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Community Science Institute Helps Fill In the Gaps


Adriana Hirtler takes a turkey baster and sucks up the last dredges of sediment from a stream sample, then squirts it into a small plastic tray. Forceps in hand, she and a few other folks crowded in the closet-sized lab dig through their samples, on the hunt for little water creatures that are usually found in the bottom of water bodies, known as benthic macroinvertebrates, or BMI.

Monitoring BMI is vital for the understanding of stream and creek health — stoneflies, for example, are much more sensitive to pollution than other bugs, like damselflies or midges. A sample with very few stoneflies and a lot of midges may mean that something is wrong.

“They’re great indicators of overall water quality,” Hirtler said.

Considering the importance of sorting through samples and counting species, it’s interesting to note that none of the people gathered at the Community Science Institute this Thursday evening is a career scientist. Instead, they’re residents of the Ithaca community that want to help contribute to a thorough understanding of their local waterways — and are compiling a database of crucial information.

CSI manages a wide network of volunteers from all backgrounds, and even runs youth education programs (Meaghan McElroy/Ithaca Week)

The Community Science Institute, also known as CSI, was founded in Ithaca in 2002. CSI operates as a hybrid of both a non-profit and commercial lab — it will test water samples for local municipal purposes, but the main goal is to partner with community members and monitor local surface water.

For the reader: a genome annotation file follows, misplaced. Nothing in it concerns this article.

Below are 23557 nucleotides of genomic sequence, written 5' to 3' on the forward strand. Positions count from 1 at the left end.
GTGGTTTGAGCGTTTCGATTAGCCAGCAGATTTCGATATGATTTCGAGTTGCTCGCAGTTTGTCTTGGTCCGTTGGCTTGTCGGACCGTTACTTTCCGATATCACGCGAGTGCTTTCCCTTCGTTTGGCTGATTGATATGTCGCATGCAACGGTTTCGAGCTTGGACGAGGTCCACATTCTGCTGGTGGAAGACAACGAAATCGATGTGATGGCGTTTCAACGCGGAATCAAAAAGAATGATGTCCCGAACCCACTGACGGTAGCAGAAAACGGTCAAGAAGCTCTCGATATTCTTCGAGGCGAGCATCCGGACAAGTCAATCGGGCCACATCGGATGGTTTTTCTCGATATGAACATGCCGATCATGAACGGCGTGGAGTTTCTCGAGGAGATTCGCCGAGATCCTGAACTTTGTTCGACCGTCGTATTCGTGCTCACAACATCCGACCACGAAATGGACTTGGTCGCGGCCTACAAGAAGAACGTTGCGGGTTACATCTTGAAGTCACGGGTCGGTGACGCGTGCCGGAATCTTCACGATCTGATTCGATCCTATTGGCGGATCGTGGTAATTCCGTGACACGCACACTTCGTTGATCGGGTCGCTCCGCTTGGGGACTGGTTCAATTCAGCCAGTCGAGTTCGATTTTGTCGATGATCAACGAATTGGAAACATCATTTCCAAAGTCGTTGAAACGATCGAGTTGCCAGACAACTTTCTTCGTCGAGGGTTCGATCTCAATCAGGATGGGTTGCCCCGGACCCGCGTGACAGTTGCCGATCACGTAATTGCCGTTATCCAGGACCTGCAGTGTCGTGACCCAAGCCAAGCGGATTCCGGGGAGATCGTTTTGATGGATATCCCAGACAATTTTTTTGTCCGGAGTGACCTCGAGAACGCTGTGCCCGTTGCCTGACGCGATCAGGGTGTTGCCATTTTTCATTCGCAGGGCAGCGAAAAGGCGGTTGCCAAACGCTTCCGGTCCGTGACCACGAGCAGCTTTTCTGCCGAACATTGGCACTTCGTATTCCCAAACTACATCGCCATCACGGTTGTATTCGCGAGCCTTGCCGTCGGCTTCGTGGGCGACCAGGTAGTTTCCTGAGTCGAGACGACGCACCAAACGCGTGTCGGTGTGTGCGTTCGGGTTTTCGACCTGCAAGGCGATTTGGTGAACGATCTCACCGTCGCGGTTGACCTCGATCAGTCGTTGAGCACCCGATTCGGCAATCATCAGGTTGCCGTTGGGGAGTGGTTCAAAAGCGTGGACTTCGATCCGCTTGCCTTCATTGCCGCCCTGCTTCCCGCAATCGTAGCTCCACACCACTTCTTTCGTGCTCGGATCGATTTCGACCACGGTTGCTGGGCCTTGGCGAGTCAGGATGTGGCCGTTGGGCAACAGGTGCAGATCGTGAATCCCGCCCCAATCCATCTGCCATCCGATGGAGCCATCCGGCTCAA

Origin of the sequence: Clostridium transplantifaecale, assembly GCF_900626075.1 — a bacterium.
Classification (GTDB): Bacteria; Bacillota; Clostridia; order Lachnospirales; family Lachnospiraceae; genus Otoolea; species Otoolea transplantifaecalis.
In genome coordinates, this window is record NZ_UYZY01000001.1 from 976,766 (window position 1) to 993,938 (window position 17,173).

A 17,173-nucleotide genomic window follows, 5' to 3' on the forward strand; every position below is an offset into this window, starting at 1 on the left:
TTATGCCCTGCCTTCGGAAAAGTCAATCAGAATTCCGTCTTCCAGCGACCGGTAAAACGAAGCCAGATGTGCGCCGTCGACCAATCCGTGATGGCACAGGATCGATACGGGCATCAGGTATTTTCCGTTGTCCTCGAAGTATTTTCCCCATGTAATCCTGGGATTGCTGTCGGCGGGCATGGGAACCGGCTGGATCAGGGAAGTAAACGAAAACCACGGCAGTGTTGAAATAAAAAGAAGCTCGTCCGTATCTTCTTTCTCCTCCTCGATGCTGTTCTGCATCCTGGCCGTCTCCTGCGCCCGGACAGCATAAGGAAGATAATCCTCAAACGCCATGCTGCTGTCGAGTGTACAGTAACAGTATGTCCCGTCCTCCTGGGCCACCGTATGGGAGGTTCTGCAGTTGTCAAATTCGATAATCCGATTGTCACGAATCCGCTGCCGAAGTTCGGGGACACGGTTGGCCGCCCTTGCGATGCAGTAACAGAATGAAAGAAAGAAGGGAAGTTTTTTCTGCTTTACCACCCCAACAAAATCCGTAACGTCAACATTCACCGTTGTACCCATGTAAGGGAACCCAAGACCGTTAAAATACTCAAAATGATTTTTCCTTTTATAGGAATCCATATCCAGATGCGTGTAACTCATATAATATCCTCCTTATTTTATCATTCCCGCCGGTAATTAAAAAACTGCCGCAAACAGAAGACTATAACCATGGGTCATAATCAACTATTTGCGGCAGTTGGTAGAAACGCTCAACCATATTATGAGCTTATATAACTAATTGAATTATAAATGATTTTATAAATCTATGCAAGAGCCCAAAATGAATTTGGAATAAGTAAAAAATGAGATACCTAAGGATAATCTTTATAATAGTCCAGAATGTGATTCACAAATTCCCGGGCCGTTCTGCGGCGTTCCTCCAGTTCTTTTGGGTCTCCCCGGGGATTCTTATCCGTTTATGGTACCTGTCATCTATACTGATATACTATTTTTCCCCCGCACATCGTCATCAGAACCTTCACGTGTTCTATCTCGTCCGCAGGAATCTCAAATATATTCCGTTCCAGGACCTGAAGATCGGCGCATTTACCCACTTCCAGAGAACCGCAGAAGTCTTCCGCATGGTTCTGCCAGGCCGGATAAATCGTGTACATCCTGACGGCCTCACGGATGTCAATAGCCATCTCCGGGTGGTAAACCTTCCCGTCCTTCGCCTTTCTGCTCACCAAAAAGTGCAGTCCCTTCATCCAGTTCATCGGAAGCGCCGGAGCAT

Hirtler started as a volunteer at CSI, but later joined the staff as the BMI Program Coordinator. She said that the work being done is important for a number of reasons, but mainly because it helps fill in the gaps in data collected by government agencies.

“The national government, the state government look at things like water quality, but they’re not able to look everywhere with the amount of detail you’d want to safeguard your local water resources,” Hirtler said. “Our volunteers are generating data that can be used by resource managers to make good decisions.”

CSI analysts create their own pure deionized water to test water samples for the presence of various chemicals (Meaghan McElroy/Ithaca Week, made with imgPlay)

The BMI program is not the only volunteer opportunity that CSI offers. There’s also the synoptic sampling partnerships, a monitoring program that seeks to set baseline water quality parameters, and more recently, a program that surveys the presence of cyanobacteria and Harmful Algae Blooms (HABS) in Cayuga Lake.

Considering the vast array of programs and monitoring sites that CSI oversees, it may be a shock to find out that it’s only staffed by six people. Instead, CSI has a network of nearly 400 volunteers that help sample water in both the Cayuga Watershed and parts of the Susquehanna watershed. Because of the sheer amount of volunteers, CSI is able to monitor a wider area and for a longer period of time, according to Nathaniel Launer, outreach coordinator for the Community Science Institute. And, because local people are helping compile this data, it can often lead to a sense of connection with the local environment.

“It kind of fosters stewardship and caring for the environment around you,” Launer said, “and being aware of what the conditions and issues that the environment around you is facing.”

The sampling done by volunteers is then studied by CSI’s analysts. The data from that is then entered into a free, public-access database that CSI has been putting together for over ten years — all for people to consult so they can make smarter water choices.

Noah Mark, a chemical and microbiological analyst at CSI, said that there seems to be a lot of barriers between academic science and the concerns of the general public, and CSI is a way to bridge those barriers.

“We’re trying to shape science in a way where the two kind of match and overlap,” Mark said, “and the science doesn’t go off into these esoteric areas where only experts understand what’s going on.”


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